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In 1966, John Lennon made a remark about the Beatles being more popular than Jesus. The remark caused a severe backlash in the US with boycotts and record burning. Lennon apologized for the comment while on tour to support the "Revolver" album in the US.
Artists Denied Performance at Constitution Hall
Constitution Hall is owned by Daughters of the American Revolution (DAR). It was built in 1929 and is one of Washington, D.C.'s largest concert halls. DAR, founded in 1890, is a volunteer women's service organization dedicated to promoting patriotism, preserving American history, and securing America's future through better education for children. It is an inclusive lineal society that has often been criticized for denying membership to the group and performing at Constitution Hall based on skin color. Two performers that were denied permission to perform at the Hall were Joan Baez (of Mexican heritage) in 1967 and Marian Anderson (of African American heritage) in 1939. In protest over DAR's denial to Anderson, first lady, Eleanor Roosevelt, resigned from DAR.
As Nasty and As Funky As They Wanna Be
The rap group 2 Live Crew's 1989 album "As Nasty as They Want To Be" was a lightening rod for controversy in the late 1980s and early 1990s. The cover featured the group peaking out between the legs of four thong-clad women on a beach. Florida attorney Jack Thompson, affiliated with the conservative group the American Family Association, worked to have 2 Live Crew's music outlawed because of its sexual nature. He succeeded and the result was several record store retailer arrests as well as the arrest of three members of the group themselves. The rapper MC Pooh Man released "Funky As I Wanna Be" in 1992 as a reference to the 2 Live Crew release. MC Pooh Man's cover features him peaking out behind legs, but in a very different position.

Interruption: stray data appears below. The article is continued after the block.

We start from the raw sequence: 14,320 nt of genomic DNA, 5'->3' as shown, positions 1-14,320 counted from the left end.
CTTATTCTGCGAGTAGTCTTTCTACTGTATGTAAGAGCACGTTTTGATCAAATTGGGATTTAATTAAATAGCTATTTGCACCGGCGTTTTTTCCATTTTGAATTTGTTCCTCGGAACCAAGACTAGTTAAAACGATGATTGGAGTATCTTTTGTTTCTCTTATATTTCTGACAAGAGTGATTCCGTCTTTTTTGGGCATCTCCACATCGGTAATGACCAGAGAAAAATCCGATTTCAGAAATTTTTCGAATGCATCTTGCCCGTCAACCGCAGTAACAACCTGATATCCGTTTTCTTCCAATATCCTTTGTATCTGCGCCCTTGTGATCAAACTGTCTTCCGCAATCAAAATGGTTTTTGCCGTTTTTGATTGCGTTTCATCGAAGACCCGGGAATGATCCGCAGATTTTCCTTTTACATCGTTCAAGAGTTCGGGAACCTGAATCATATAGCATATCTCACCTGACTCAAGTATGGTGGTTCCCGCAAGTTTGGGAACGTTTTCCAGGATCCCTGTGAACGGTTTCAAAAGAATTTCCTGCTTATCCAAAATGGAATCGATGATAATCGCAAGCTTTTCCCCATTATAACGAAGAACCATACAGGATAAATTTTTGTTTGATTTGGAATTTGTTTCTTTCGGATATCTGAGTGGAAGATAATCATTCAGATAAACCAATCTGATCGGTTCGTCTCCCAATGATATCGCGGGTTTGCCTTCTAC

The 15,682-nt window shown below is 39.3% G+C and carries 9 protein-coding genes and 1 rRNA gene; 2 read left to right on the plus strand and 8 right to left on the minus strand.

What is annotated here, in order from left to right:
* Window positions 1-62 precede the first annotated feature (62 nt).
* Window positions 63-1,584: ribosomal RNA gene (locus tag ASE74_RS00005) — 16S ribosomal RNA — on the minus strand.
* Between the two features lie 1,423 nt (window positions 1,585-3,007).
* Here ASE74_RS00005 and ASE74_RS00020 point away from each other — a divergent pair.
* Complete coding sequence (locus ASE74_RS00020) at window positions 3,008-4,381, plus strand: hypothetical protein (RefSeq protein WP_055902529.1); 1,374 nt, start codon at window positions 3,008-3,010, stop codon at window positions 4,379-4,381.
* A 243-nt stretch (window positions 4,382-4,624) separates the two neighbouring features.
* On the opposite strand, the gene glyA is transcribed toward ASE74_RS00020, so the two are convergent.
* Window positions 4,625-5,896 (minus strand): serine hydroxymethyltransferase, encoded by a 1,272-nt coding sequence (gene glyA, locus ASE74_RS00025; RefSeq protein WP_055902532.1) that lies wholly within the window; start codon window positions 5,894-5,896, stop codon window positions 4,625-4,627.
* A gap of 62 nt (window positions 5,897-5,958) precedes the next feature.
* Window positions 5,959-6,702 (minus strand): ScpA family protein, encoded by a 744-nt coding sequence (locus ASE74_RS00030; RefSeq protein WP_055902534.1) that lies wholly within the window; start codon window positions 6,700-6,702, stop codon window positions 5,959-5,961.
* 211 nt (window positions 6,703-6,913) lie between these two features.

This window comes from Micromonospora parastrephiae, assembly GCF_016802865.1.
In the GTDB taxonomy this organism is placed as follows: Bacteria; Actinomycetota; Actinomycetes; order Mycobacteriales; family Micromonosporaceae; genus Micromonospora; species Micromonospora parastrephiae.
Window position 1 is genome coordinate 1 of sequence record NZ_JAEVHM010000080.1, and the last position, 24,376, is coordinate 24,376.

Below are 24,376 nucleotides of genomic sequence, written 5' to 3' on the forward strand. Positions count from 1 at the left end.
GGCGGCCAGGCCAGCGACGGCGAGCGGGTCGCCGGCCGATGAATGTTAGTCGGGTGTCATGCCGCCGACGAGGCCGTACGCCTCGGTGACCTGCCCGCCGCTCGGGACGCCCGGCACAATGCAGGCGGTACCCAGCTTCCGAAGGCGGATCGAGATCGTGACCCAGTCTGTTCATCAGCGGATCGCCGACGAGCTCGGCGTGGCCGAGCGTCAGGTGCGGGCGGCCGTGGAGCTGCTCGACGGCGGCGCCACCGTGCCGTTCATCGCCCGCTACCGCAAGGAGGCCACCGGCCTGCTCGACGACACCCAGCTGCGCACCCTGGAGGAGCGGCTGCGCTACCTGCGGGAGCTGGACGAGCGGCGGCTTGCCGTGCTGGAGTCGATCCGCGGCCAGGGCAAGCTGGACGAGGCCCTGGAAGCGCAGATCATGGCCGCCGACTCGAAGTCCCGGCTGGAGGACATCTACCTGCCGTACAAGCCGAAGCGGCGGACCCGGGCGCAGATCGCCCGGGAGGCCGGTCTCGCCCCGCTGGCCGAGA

As Nasty As They Wanna Be
In 1990 six states banned 2 Live Crew's album "As Nasty As They Wanna Be" on the grounds of obscenity. Selling the album could get you a $10,000 to $100,000 fine in Tennessee, and felony charges in Florida. The group followed in 1990 with "Banned in the USA."
Banned Beatles' Cover
It is not commonly known that the Beatles, originators of some of the most imitated album covers, caused a controversy with the album artwork used for 1966's "Yesterday and Today." The cover art, a butcher theme with baby doll parts, was meant to be a pictorial metephor on how the album was assembled, that is by piecing together singles in an hodge podge manner as if a butcher assembled it. The butcher theme did not go over very well in America and a new, less metaphorical, cover was designed.
Banned in the USA
The group 2 Live Crew was under attack from conservative forces in Florida especially after their 1989 album "As Nasty As They Wanna Be." The album was controversial for its sexual nature. To make matters worse, the group George Lucas (owner of the Star Wars franchise) later sued the group for the record label name their albums were released on - "Luke Skyywalker." The record label shortened its name to just "Luke" and released the follow-up album "Banned in the USA." To play it safe the group secured the rights to Bruce Springsteen's song legally.
As a movie genre, Blaxploitation films began emerging in the early 1970s. Typically written and directed by African-Americans, the films usually focused on inner-city crime.
Boy Cover Swap
The Irish band U2's fiery debut in 1980, "Boy," deals with coming-of-age themes. The original album cover featured, appropriately, a topless young boy. When it was rumored that the album was beginning to become popular in San Francisco gay clubs, U2's American label replace the photo with a monochrome shot of the four band members to avoid any accusations of catering to pedophilia.
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